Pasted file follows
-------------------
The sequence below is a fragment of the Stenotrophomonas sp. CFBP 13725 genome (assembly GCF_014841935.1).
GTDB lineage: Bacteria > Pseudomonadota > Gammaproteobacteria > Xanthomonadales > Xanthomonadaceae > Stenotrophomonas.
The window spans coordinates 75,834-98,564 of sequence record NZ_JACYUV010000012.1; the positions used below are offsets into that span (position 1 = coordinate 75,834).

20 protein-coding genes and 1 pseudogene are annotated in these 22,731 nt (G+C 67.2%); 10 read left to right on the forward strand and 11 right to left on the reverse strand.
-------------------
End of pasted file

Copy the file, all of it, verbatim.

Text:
The sequence below is a fragment of the Stenotrophomonas sp. CFBP 13725 genome (assembly GCF_014841935.1).
GTDB lineage: Bacteria > Pseudomonadota > Gammaproteobacteria > Xanthomonadales > Xanthomonadaceae > Stenotrophomonas.
The window spans coordinates 75,834-98,564 of sequence record NZ_JACYUV010000012.1; the positions used below are offsets into that span (position 1 = coordinate 75,834).

20 protein-coding genes and 1 pseudogene are annotated in these 22,731 nt (G+C 67.2%); 10 read left to right on the forward strand and 11 right to left on the reverse strand.